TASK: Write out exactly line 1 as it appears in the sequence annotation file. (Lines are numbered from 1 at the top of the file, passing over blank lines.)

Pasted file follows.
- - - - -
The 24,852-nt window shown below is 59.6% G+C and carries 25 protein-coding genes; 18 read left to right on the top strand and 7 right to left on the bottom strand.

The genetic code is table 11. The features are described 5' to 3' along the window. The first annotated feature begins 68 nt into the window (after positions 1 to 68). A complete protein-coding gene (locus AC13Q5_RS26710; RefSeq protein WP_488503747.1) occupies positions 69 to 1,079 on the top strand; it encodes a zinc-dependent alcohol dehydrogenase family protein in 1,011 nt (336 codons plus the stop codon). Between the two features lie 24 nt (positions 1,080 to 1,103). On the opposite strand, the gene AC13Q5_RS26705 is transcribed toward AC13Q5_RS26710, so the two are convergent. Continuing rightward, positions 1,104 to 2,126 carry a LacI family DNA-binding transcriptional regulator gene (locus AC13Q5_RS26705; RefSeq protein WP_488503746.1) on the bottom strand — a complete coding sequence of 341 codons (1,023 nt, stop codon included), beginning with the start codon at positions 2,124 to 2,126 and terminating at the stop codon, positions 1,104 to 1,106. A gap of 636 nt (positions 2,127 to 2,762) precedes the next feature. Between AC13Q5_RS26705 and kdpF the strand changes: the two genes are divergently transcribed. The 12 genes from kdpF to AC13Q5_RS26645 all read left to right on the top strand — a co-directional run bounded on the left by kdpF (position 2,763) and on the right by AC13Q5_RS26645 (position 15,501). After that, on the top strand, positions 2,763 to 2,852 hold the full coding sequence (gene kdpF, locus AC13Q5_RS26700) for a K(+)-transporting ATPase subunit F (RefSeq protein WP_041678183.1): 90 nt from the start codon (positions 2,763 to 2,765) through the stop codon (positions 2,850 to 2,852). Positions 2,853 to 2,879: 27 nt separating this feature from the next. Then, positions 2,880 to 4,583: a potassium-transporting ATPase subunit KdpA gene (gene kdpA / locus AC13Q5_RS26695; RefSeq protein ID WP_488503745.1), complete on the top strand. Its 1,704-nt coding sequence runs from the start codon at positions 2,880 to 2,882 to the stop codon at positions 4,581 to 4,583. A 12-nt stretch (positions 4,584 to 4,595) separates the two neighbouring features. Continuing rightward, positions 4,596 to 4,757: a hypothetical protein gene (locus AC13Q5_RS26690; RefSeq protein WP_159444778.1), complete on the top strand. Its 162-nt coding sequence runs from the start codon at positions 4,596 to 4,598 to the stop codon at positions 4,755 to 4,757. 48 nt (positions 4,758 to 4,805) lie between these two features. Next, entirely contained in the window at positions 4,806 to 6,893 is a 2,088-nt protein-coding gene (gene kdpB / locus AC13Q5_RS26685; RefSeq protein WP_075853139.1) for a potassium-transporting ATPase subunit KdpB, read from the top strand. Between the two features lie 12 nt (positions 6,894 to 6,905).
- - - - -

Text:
The 24,852-nt window shown below is 59.6% G+C and carries 25 protein-coding genes; 18 read left to right on the top strand and 7 right to left on the bottom strand.